Fans of the singer/songwriter genre might be familiar with Andrew Peterson, who was discovered by Caedmon's Call in 1996. Andrew Peterson was signed on a subsidiary of Essential Records, and later with Centricity Records.
In 2008, Andrew Peterson released an album entitled "Resurrection Letters, Vol. 2."
'Wait,' you may be asking. 'Volume Two? When did Volume One release?'
Well, it released in 2018.
'Wait! That's this year! What is going on?'
When Andrew Peterson released his project in 2008, he felt that this wouldn't be the only release, nor should have it been the first release. On his blog, The Rabbit Room, Andrew Peterson writes, "I had the feeling that there were more about the way Jesus' resurrection plays itself out in our lives than the resurrection itself. What if, I thought, this was part two of a larger work, and part one was specifically about Jesus rising again." Plus, he thought it would be a good marketing scheme.
But the years passed and fans continued to ask when the first volume would release. Finally, Andrew Peterson aggreed to Centricity's request to have it ready for a Easter 2018 release.
Despite a hectic and busy creative season, Andrew Peterson was able to bless the masses with the missing pieces of the Resurrection Letters.
Resurrection Letters: Prologue (EP)
The album opens up with the upbeat "His Heart Beats." Andrew Peterson said concerning this song, "We don’t know exactly how it all went down, but we do know this: Jesus was dead, and then he wasn’t." In the song he sings, "His heart beats / And everything is changed / ‘Cause the blood that brought us peace with God / Is racing through his veins." Quoting from 1st Corinthians 15:55, "Oh death, where is thy sting," this song is a rejoicing anthem that He Has Risen!!!
The next song, "Risen Indeed," retells the story of story of the glorious Easter morning, with everyone discovering that "He is not dead / He is risen, risen indeed." This song is just so beautiful.
"Remember Me" is based upon the thief's cry on the cross, "My Lord, remember me / When you come into your kingdom." Ben Shive, the producer of the Resurrection Letters projects and writer of this song, gave a different context to the phrase. It's not just the thief who is not worthy of entering heaven, what about us? What a beautiful song.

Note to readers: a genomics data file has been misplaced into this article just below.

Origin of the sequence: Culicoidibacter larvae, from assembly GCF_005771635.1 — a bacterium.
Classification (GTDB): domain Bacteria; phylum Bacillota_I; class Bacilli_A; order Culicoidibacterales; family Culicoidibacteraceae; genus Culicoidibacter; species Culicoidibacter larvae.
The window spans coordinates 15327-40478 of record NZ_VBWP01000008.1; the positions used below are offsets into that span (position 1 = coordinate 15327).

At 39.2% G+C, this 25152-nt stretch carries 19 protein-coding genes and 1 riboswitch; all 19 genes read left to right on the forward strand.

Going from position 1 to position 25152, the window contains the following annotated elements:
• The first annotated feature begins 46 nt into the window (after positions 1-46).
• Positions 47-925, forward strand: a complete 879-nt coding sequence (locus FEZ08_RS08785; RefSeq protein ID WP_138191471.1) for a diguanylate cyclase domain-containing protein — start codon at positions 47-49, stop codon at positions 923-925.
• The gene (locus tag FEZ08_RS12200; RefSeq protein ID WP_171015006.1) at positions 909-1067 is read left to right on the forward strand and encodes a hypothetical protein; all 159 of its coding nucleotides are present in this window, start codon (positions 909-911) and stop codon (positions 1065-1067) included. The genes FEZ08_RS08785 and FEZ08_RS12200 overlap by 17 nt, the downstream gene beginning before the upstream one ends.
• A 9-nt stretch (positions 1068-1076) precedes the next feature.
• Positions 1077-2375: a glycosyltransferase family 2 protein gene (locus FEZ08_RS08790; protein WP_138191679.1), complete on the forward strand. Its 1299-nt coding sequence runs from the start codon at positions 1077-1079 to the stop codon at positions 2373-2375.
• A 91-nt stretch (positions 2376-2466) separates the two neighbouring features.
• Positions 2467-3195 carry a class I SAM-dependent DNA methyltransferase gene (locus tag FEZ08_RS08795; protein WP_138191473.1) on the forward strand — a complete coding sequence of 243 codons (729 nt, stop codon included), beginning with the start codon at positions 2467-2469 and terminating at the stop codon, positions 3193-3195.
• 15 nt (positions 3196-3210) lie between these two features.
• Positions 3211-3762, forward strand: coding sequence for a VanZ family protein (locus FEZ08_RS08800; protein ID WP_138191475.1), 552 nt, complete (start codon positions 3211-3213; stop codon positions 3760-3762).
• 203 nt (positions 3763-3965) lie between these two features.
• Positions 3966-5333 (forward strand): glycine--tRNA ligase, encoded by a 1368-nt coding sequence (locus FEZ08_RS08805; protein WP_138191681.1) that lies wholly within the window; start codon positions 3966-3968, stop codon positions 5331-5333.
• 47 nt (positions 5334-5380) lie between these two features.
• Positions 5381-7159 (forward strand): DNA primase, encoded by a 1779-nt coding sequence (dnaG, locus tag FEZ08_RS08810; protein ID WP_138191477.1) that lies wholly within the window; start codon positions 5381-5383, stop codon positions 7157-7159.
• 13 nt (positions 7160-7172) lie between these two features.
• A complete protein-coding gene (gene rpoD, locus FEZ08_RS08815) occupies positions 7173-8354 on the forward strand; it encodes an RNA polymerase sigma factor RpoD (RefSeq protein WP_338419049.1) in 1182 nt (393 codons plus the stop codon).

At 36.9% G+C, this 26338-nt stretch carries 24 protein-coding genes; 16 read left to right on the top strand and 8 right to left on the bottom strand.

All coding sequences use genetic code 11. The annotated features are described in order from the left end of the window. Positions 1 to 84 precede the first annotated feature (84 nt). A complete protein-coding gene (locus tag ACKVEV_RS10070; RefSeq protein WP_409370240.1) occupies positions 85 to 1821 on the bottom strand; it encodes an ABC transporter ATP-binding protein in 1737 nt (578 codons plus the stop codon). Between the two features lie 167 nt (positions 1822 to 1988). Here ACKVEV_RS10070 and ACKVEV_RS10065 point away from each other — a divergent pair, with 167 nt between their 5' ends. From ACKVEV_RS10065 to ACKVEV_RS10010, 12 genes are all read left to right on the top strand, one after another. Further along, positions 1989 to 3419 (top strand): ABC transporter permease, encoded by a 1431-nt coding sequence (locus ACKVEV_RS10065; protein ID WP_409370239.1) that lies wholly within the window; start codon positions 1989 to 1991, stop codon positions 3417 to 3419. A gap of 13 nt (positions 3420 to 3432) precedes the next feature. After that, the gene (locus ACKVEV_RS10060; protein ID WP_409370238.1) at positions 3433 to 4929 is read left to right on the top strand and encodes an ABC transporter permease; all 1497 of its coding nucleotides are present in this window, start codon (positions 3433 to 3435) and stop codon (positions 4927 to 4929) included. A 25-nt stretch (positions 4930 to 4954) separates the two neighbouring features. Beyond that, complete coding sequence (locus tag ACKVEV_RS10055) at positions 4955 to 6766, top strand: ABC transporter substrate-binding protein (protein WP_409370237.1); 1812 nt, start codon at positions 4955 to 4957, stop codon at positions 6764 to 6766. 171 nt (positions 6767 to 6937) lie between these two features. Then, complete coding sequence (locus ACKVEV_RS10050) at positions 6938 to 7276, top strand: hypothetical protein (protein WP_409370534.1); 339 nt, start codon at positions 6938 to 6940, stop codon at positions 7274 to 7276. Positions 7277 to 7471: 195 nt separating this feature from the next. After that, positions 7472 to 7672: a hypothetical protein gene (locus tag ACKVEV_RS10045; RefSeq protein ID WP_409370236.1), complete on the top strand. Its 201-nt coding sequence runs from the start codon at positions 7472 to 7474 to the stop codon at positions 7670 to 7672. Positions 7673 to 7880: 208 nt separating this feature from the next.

In regards to the next song, Andrew Peterson said, "In a conversation with a friend a few years ago about why I’m a Christian, my answer boiled down to this: I’ve seen too much. There are too many good and beautiful things, too many stories that cry out for things to be made right, too many lives changed, too much healing, too many examples of humble sacrifice in the face of great evil for there to be no meaning, no bright love on the other side of the veil. That reasoning may fall flat to you, but it’s enough for me." I love how through this album, Andrew Peterson is able to pull things out of scripture and make the applicable for our lives. "I've Seen Too Much" is another wonderful, great song to listen too!
"Remember And Proclaim" is a song that makes it sound like we're taking communion as we're singing the song, which is very cool! Andrew Peterson aimed to write a "happy" communion song, and he delivered as he touched upon remembering and proclaiming "Christ has died and risen / Christ will come again."
"Maybe Next Year" is a touching and hopeful song based upon Andrew Peterson's visit to the Western Wall. This is a song hoping and waiting for the day that Jesus will take us home. "And we’ll meet in the New Jerusalem someday / Maybe next year."
Oh my word, "Rise Up" is so beautiful!!! This song is related to how the Lord will defend the helpless and will protect us. Also it compares the idea that just as the Lord rose from the grave, he will rise us up from the darkest part. "I know the night is cruel / But the day is coming soon / When you will rise up in the end."
"Is He Worthy" utilizes a choir, as this song is representative of Revelation 5 asking, "Is anyone worthy? / Is anyone whole? / Is anyone able / To break the seal / And to open the scroll?" When you picture this song as sung in heaven, it has a very beautiful sound to it. This song is pure praise to the Lord.
For the final song, "All Things Together," Andrew Peterson had this to say: "This whole thing—and by that I mean all of creation, from the outermost galaxies to my kitchen table—swirls around a Jewish man from the first century. . . . My hope, most of all, is that by the time you get to this song on the record, you have been reminded of his great power and love, and that you would confess that he is Lord, not just of your life, but of the cosmos. That’s it." Amen, He does hold all things together. What a beautiful and reflective ending to the end of the album
I honestly didn't think much of the album the first time I listened through it, though I did feel like that there were gems in the album that I wasn't aware of. Praise the Lord that this was a review copy, so I was forced to listen to the album over and over.
After repeated listens, I have been able to dig out so many beautiful gems. I love how this album takes aspects from the Bible and applies them to our lives without sounding post-modernistic (such as bands like RED).
Another aspect of this album I love so much is that it is so Biblical! I cannot remember the last album I listened to that had so much scripture embedded throughout it. The Word of God is powerful, and it shows through this album.
For those who love singer/songwriters, this album is a MUST for you. If you are tired of the current pop sound, then this may be a refreshment to your ears. And if you're looking for a solid Easter album, then you must check this album out. There will be a few who may not look as favorably to this album, but should at least give it a shot.
Resurrection Letters, Vol. 2
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